The wearable device Cambrian explosion
We can only hope that as soon as Google Glass comes out, two things start to happen: hackers figure out how to root (or jailbreak, or whatever we’re going to call it) Glass and install Linux on it. This will ensure that open source software can start being developed for it for all sorts of niche users (like me) and not just the average consumer mentioned above. It also will help to combat some of the security and privacy concerns outlined below. Maybe in the long run, Linux isn’t the best OS to run on such a device, but that doesn’t matter initially. As soon as open source hackers figure it out, anything and everything can run on it. We’ll see a Cambrian explosion of wearable computing apps.
I think we’ll also see hardware manufacturers, especially the OEMs that typically make keyboards, mice, and cheap Android phones, start to produce similar glasses to the Google Glass devices. They’ll likely run Android or some flavor of whatever Microsoft is calling a mobile OS, but will probably be a lot easier to hack than the Google Glass device. And they’ll get cheaper. The best part about all of this is that by leading the way, Google is practically ensuring that we’re going to have lots of manufacturers building these devices, and they’re going to get cheaper. The demand for wearable displays in the past were limited to applications in military and some industry jobs, along with academic research, and so wearable displays tended towards the expensive and impractical in the past. Eventually, smart glasses will probably be as common as smartphones, and around the same price point. Don’t be surprised if, in a few years, it makes a lot more sense for someone to wear smart glasses than to carry around a smartphone in their pocket.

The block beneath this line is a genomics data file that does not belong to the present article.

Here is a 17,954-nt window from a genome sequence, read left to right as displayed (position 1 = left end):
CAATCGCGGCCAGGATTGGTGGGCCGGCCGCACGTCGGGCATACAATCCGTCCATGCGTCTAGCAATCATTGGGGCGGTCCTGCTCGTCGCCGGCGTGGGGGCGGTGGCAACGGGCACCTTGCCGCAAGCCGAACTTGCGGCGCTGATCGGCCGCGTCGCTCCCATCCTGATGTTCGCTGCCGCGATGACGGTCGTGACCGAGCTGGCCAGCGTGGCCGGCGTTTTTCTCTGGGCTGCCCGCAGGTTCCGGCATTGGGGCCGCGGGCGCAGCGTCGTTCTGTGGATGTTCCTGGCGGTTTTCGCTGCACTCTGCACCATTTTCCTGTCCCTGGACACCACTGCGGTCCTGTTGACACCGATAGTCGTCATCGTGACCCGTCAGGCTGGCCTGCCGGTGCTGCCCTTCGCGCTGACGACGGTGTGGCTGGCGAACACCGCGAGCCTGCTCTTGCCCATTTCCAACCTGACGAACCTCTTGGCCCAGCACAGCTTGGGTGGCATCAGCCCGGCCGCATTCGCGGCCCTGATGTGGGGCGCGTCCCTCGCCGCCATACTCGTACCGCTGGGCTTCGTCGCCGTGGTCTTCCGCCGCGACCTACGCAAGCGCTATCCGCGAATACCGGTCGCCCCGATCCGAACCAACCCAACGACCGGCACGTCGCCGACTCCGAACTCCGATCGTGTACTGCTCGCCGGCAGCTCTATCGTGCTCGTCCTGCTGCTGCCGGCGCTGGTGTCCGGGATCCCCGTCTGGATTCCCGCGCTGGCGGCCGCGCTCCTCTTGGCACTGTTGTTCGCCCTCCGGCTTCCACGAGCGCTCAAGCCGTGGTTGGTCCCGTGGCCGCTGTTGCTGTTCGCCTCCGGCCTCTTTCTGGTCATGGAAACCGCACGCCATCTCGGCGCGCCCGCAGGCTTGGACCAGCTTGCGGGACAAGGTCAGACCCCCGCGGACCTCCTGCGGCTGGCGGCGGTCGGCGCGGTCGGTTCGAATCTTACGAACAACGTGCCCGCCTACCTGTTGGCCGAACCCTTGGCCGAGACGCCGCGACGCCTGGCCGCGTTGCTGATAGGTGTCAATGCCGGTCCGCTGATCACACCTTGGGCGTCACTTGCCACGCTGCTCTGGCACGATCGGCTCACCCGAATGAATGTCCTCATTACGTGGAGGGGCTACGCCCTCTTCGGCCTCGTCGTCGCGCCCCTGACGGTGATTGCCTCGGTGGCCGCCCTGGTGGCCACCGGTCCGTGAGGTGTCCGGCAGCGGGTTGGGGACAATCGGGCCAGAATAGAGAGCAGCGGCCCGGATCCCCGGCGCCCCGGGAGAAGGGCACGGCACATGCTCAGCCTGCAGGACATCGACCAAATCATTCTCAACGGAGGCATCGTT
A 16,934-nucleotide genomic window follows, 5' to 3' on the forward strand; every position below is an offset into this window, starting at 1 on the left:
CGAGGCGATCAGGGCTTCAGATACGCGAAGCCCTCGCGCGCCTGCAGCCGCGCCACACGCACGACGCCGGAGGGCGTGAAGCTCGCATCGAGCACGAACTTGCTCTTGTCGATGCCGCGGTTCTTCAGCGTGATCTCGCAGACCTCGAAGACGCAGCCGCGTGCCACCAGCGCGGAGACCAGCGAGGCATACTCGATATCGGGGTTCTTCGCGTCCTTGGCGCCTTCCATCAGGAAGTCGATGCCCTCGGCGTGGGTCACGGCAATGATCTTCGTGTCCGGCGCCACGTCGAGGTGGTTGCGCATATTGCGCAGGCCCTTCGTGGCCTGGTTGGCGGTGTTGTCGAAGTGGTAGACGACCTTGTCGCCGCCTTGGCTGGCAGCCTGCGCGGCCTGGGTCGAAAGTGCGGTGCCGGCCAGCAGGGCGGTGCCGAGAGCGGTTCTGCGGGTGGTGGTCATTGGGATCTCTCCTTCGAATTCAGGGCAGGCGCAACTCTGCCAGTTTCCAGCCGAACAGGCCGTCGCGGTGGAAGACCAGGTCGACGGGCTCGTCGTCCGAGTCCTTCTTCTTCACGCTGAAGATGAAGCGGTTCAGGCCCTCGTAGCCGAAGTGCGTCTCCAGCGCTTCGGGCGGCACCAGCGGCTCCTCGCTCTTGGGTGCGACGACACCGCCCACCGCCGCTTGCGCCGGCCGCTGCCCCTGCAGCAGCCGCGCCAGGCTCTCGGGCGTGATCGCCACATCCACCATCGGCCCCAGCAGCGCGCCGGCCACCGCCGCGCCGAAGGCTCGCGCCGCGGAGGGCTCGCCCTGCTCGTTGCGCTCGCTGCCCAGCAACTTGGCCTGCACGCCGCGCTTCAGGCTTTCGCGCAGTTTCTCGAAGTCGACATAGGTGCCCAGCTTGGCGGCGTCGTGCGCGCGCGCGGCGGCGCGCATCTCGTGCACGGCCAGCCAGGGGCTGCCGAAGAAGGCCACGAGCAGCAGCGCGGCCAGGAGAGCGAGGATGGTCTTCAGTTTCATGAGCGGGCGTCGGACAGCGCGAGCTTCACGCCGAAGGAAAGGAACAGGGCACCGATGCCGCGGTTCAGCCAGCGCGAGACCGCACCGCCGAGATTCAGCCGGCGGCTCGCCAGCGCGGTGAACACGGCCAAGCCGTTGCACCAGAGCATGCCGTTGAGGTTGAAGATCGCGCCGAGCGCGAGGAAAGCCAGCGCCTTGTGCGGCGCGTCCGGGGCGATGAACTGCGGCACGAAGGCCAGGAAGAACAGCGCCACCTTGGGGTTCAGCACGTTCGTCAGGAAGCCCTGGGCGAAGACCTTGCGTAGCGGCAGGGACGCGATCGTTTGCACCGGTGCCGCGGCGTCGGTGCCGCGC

The “dorky” backlash
I’ve seen a few blogs, perhaps in an attempt to stir up trouble and get pageviews, call out Google Glass for being dorky. You’ll see phrases like “But why would anyone want to wear something so dorky?” The authors of these pieces of trying to enforce the status quo the same way that kids in school make fun of the clothes that others wear. Why are they doing that? They may have valid fears of the technology’s privacy implications. But more likely, they’re responding to what, in literature, we’d call “the fear of the other.” The Google Glass device is new and unknown. People who would break from the tribe and wear it are weird; possibly nonhuman. They are the other.